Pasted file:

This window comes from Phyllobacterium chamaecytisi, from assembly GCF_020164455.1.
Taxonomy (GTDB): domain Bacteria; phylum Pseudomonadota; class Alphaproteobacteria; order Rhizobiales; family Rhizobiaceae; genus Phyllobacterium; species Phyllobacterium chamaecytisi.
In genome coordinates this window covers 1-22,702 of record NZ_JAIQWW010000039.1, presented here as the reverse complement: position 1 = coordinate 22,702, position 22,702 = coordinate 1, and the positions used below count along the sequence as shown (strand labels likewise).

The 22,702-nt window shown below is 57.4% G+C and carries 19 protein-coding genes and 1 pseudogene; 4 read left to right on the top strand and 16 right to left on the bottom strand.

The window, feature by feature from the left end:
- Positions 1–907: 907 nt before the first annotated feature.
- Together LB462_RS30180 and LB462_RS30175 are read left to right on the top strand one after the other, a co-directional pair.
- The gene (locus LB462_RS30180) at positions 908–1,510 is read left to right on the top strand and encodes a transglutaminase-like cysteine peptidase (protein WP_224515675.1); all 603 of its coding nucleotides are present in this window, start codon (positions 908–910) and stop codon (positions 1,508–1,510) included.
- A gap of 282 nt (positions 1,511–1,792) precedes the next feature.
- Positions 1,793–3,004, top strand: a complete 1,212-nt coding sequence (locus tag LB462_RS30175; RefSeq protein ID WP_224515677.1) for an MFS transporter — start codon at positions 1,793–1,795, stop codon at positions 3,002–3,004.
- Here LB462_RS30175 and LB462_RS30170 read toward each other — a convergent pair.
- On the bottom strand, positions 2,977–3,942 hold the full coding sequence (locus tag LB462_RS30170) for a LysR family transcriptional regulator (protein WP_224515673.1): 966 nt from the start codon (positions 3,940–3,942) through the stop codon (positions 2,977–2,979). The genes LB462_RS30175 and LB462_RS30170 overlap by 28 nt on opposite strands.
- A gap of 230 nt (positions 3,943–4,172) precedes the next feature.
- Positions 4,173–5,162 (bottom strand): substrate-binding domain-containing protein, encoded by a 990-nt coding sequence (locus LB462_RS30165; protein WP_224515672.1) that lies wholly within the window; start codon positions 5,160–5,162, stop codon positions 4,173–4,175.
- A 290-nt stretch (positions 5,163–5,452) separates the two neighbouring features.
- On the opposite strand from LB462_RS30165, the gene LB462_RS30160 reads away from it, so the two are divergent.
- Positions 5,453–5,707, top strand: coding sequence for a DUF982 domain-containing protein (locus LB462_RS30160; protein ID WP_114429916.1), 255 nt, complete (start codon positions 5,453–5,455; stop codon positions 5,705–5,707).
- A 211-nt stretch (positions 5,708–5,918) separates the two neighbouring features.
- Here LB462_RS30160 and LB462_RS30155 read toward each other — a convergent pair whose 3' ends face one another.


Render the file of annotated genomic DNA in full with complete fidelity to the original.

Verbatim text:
This window comes from Phyllobacterium chamaecytisi, from assembly GCF_020164455.1.
Taxonomy (GTDB): domain Bacteria; phylum Pseudomonadota; class Alphaproteobacteria; order Rhizobiales; family Rhizobiaceae; genus Phyllobacterium; species Phyllobacterium chamaecytisi.
In genome coordinates this window covers 1-22,702 of record NZ_JAIQWW010000039.1, presented here as the reverse complement: position 1 = coordinate 22,702, position 22,702 = coordinate 1, and the positions used below count along the sequence as shown (strand labels likewise).

The 22,702-nt window shown below is 57.4% G+C and carries 19 protein-coding genes and 1 pseudogene; 4 read left to right on the top strand and 16 right to left on the bottom strand.

The window, feature by feature from the left end:
- Positions 1–907: 907 nt before the first annotated feature.
- Together LB462_RS30180 and LB462_RS30175 are read left to right on the top strand one after the other, a co-directional pair.
- The gene (locus LB462_RS30180) at positions 908–1,510 is read left to right on the top strand and encodes a transglutaminase-like cysteine peptidase (protein WP_224515675.1); all 603 of its coding nucleotides are present in this window, start codon (positions 908–910) and stop codon (positions 1,508–1,510) included.
- A gap of 282 nt (positions 1,511–1,792) precedes the next feature.
- Positions 1,793–3,004, top strand: a complete 1,212-nt coding sequence (locus tag LB462_RS30175; RefSeq protein ID WP_224515677.1) for an MFS transporter — start codon at positions 1,793–1,795, stop codon at positions 3,002–3,004.
- Here LB462_RS30175 and LB462_RS30170 read toward each other — a convergent pair.
- On the bottom strand, positions 2,977–3,942 hold the full coding sequence (locus tag LB462_RS30170) for a LysR family transcriptional regulator (protein WP_224515673.1): 966 nt from the start codon (positions 3,940–3,942) through the stop codon (positions 2,977–2,979). The genes LB462_RS30175 and LB462_RS30170 overlap by 28 nt on opposite strands.
- A gap of 230 nt (positions 3,943–4,172) precedes the next feature.
- Positions 4,173–5,162 (bottom strand): substrate-binding domain-containing protein, encoded by a 990-nt coding sequence (locus LB462_RS30165; protein WP_224515672.1) that lies wholly within the window; start codon positions 5,160–5,162, stop codon positions 4,173–4,175.
- A 290-nt stretch (positions 5,163–5,452) separates the two neighbouring features.
- On the opposite strand from LB462_RS30165, the gene LB462_RS30160 reads away from it, so the two are divergent.
- Positions 5,453–5,707, top strand: coding sequence for a DUF982 domain-containing protein (locus LB462_RS30160; protein ID WP_114429916.1), 255 nt, complete (start codon positions 5,453–5,455; stop codon positions 5,705–5,707).
- A 211-nt stretch (positions 5,708–5,918) separates the two neighbouring features.
- Here LB462_RS30160 and LB462_RS30155 read toward each other — a convergent pair whose 3' ends face one another.